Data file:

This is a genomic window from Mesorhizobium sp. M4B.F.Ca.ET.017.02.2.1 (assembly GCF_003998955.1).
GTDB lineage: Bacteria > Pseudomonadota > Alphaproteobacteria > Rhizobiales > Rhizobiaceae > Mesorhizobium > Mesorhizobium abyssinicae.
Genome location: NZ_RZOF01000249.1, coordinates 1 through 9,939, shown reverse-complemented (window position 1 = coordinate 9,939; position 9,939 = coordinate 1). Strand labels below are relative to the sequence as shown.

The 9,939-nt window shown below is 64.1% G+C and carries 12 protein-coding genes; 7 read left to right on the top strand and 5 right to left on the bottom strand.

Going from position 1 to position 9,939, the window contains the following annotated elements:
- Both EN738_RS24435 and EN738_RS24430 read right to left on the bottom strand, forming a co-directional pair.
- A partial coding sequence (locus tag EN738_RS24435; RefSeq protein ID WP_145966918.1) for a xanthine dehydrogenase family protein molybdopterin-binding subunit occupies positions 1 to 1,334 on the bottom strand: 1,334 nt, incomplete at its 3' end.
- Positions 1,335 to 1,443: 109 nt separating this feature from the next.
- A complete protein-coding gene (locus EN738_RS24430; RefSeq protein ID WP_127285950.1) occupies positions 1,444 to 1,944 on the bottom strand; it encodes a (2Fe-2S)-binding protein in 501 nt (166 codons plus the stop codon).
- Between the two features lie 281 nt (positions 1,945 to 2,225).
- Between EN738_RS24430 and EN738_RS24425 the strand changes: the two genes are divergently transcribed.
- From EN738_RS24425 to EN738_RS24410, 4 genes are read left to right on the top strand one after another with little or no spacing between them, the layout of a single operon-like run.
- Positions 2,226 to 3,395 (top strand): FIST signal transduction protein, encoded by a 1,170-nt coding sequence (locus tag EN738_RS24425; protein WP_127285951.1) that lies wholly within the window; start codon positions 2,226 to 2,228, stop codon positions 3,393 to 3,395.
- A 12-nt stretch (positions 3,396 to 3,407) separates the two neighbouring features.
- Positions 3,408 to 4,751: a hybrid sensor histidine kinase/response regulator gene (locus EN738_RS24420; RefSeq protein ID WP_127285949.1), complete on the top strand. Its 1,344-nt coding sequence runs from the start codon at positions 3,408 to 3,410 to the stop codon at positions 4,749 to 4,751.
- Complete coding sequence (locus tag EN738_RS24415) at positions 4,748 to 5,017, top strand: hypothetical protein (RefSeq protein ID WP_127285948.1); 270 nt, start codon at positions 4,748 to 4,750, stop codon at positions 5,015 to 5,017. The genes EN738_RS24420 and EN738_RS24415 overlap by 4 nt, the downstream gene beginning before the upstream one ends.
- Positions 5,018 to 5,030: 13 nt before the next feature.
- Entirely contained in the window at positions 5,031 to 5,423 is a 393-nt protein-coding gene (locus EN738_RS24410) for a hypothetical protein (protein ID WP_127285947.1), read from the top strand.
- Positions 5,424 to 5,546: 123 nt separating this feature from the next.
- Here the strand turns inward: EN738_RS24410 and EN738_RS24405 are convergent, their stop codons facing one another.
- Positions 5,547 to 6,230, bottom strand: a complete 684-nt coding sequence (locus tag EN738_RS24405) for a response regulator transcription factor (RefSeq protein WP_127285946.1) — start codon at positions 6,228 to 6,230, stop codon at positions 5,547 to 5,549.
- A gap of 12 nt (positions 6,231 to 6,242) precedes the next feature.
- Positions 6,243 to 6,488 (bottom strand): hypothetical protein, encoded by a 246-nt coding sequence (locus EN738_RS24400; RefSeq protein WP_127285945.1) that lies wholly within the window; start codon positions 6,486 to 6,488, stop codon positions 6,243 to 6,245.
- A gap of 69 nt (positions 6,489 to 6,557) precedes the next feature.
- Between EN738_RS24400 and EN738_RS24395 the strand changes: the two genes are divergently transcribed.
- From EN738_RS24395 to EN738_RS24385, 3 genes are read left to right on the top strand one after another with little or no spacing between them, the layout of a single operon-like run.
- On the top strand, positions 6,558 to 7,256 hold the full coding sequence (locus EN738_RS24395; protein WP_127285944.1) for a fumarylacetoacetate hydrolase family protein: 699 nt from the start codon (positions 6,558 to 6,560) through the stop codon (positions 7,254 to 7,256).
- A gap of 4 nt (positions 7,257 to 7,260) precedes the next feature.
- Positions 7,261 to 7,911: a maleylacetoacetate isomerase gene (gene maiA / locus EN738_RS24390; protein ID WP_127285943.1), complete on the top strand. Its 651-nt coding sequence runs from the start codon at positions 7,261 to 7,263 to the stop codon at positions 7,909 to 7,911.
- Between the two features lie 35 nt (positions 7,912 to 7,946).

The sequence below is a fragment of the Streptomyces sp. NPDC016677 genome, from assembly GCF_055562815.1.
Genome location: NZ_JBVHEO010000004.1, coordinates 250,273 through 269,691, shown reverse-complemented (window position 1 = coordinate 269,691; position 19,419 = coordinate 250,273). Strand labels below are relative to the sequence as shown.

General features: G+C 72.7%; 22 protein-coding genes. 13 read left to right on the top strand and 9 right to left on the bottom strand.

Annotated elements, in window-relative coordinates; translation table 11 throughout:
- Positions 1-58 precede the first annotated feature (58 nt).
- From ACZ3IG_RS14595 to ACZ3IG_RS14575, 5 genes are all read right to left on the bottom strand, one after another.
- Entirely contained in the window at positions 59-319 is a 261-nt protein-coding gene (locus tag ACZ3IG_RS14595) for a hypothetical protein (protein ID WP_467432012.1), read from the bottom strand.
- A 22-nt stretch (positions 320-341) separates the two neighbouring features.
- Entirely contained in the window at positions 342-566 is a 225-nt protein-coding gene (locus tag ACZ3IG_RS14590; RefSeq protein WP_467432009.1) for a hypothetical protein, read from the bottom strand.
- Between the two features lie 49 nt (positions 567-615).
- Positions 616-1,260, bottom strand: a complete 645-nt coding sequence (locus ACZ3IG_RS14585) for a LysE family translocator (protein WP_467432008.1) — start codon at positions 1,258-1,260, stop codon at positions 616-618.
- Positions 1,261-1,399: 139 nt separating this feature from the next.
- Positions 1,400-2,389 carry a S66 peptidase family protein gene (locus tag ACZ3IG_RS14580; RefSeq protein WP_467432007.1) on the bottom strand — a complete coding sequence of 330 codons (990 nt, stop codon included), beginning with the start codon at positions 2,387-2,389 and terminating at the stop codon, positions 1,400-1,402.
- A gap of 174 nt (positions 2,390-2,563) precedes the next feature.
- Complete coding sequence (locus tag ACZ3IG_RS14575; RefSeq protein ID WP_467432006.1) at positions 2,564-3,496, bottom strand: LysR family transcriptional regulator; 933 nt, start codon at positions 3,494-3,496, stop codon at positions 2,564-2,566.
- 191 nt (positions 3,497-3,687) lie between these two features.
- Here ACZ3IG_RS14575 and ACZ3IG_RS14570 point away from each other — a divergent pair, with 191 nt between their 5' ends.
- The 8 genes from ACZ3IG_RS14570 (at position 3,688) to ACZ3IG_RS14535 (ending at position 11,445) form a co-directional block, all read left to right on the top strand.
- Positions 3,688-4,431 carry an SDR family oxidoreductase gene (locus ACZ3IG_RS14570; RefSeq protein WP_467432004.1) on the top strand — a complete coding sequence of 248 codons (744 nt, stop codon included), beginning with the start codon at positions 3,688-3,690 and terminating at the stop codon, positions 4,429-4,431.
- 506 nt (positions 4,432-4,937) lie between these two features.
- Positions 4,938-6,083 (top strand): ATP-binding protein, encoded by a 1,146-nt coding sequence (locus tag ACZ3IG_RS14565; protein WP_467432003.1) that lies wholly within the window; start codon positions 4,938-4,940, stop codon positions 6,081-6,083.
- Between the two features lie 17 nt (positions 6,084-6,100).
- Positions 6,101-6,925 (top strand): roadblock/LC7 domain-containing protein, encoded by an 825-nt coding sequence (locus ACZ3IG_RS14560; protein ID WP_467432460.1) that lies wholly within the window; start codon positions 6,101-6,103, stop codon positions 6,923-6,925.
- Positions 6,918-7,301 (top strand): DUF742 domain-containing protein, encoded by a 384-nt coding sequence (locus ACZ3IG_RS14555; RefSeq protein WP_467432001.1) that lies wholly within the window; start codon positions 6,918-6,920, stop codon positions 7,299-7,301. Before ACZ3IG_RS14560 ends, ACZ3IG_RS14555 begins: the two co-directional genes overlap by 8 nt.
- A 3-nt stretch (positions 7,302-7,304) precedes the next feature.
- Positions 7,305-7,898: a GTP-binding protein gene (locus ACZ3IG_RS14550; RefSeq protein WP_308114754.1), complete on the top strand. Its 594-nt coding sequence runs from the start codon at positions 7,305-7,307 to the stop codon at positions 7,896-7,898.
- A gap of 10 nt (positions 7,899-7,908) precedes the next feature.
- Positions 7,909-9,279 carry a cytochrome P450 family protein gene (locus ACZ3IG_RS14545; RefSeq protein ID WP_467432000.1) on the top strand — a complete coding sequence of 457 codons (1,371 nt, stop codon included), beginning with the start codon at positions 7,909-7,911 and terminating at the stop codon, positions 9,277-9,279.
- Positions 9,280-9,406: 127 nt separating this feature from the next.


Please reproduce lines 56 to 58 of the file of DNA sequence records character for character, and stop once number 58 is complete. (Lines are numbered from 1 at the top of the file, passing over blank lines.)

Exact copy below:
- Positions 7,305-7,898: a GTP-binding protein gene (locus ACZ3IG_RS14550; RefSeq protein WP_308114754.1), complete on the top strand. Its 594-nt coding sequence runs from the start codon at positions 7,305-7,307 to the stop codon at positions 7,896-7,898.
- A gap of 10 nt (positions 7,899-7,908) precedes the next feature.
- Positions 7,909-9,279 carry a cytochrome P450 family protein gene (locus ACZ3IG_RS14545; RefSeq protein ID WP_467432000.1) on the top strand — a complete coding sequence of 457 codons (1,371 nt, stop codon included), beginning with the start codon at positions 7,909-7,911 and terminating at the stop codon, positions 9,277-9,279.